Good morning. This is Dave Zinn with the Gallatin National Forest Avalanche Forecast on Monday, March 14th at 7:15 a.m. This information is sponsored by pi, Mystery Ranch and the Yellowstone Club Community Foundation. This forecast does not apply to operating ski areas.
This morning, temperatures are in the teens with 10-20 mph winds from the southwest to northwest. The mountains around Cooke City received 8” of new snow with 3-6” in the mountains near Bozeman, Big Sky and West Yellowstone. Today, high temperatures will in the 30s to low 40s F with 10-20 mph winds from the southwest. The next chance for snow will come tomorrow afternoon.
Dangerous avalanche conditions exist in the mountains near Cooke City where 13” of snow equal to 1.1” of snow water equivalent (SWE) fell in the last three days. Moderate winds during the storm drifted this snow into slabs sensitive to human triggers. Riding in the area on Saturday, Alex saw at least seven recent natural and human triggered avalanches (details and photos, details and photos) and made a video discussing the danger of wind slabs and larger avalanches breaking deeper in the snowpack. Slides breaking 6-12” deep in the layers of new snow are likely and avalanches fracturing on a weak layer of facets around two feet deep are possible, both are dangerous for skiers and riders. Ian investigated a rider-triggered avalanche on Scotch Bonnet and discussed the persistent weak layer problem that caused the avalanche in his video (photo and details)
Do not succumb to the call of sun and fresh snow today. Avoid steep slopes. Safe travel requires careful snowpack evaluation, cautious route-finding and conservative decision-making. Human-triggered avalanches are likely, and the danger is CONSIDERABLE.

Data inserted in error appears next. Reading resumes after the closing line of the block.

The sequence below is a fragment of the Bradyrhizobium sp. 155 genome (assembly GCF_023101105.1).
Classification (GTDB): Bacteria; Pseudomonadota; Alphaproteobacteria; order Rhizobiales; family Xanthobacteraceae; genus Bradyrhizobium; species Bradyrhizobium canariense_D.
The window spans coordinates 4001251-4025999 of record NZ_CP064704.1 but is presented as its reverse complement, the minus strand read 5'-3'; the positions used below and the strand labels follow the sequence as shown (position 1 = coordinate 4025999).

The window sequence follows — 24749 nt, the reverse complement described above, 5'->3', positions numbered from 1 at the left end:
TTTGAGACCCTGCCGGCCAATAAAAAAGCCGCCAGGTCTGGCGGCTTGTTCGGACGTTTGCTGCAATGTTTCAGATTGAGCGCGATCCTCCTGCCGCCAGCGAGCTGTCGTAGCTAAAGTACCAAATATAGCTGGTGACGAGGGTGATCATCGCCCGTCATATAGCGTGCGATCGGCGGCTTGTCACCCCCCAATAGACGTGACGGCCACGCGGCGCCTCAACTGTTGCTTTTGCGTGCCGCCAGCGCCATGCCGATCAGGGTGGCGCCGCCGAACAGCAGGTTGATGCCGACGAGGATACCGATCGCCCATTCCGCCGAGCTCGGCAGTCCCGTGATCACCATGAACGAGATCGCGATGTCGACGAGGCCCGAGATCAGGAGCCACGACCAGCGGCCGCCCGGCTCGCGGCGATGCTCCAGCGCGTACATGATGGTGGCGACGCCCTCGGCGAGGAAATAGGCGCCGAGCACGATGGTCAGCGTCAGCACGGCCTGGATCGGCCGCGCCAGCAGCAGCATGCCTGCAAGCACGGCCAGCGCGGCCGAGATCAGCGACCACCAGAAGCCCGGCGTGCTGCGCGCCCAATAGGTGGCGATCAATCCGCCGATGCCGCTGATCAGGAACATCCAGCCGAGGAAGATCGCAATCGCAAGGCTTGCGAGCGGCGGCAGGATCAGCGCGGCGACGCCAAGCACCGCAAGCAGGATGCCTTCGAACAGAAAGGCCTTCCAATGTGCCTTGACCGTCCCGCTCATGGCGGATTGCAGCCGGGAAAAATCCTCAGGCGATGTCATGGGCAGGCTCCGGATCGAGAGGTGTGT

Heightened avalanche danger exists in the mountains around Bozeman, Big Sky and West Yellowstone where 6-9” of snow equal to 0.5-0.7” of SWE fell the last three days with moderate to strong winds. Avalanches are most likely on slopes with recent drifts of wind-loaded snow and weak layers of sugary facets or a slick melt-freeze crust lurking in the upper foot and a half of the snowpack. Yesterday, an avalanche broke approximately 1000’ wide on a heavily wind loaded slope in the backcountry near Big Sky Resort, catching a skier and launching him over a rock band. Thankfully, he walked away with bruises (photos and details). A smaller, hard slab avalanche broke 4-8” deep and 100’ wide on Saturday carrying a snowboarder in the northern Bridger Range (photos and details). Similar avalanches are possible today.
Warm temperatures and sunshine today may result in wet avalanche activity entraining recent snow this afternoon.
Evaluate the stability in the upper couple of feet of the snowpack and maintain a cautious skepticism around recently wind-load terrain. I followed my own advice yesterday in Beehive Basin where we found weak layers in the starting zone of an avalanche path, got unstable test results and choose a conservative exit from the area (video).
Today, the avalanche danger is MODERATE.
If you get out, please send us your observations no matter how brief. You can submit them via our website, email (firstname.lastname@example.org), phone (406-587-6984), or Instagram (#gnfacobs).
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Sadly, a snowmobiler was caught, buried and killed in an avalanche near Willow Park, Wyoming on Saturday. Our deep condolences go out to the family and friends of the rider. Preliminary information is available here.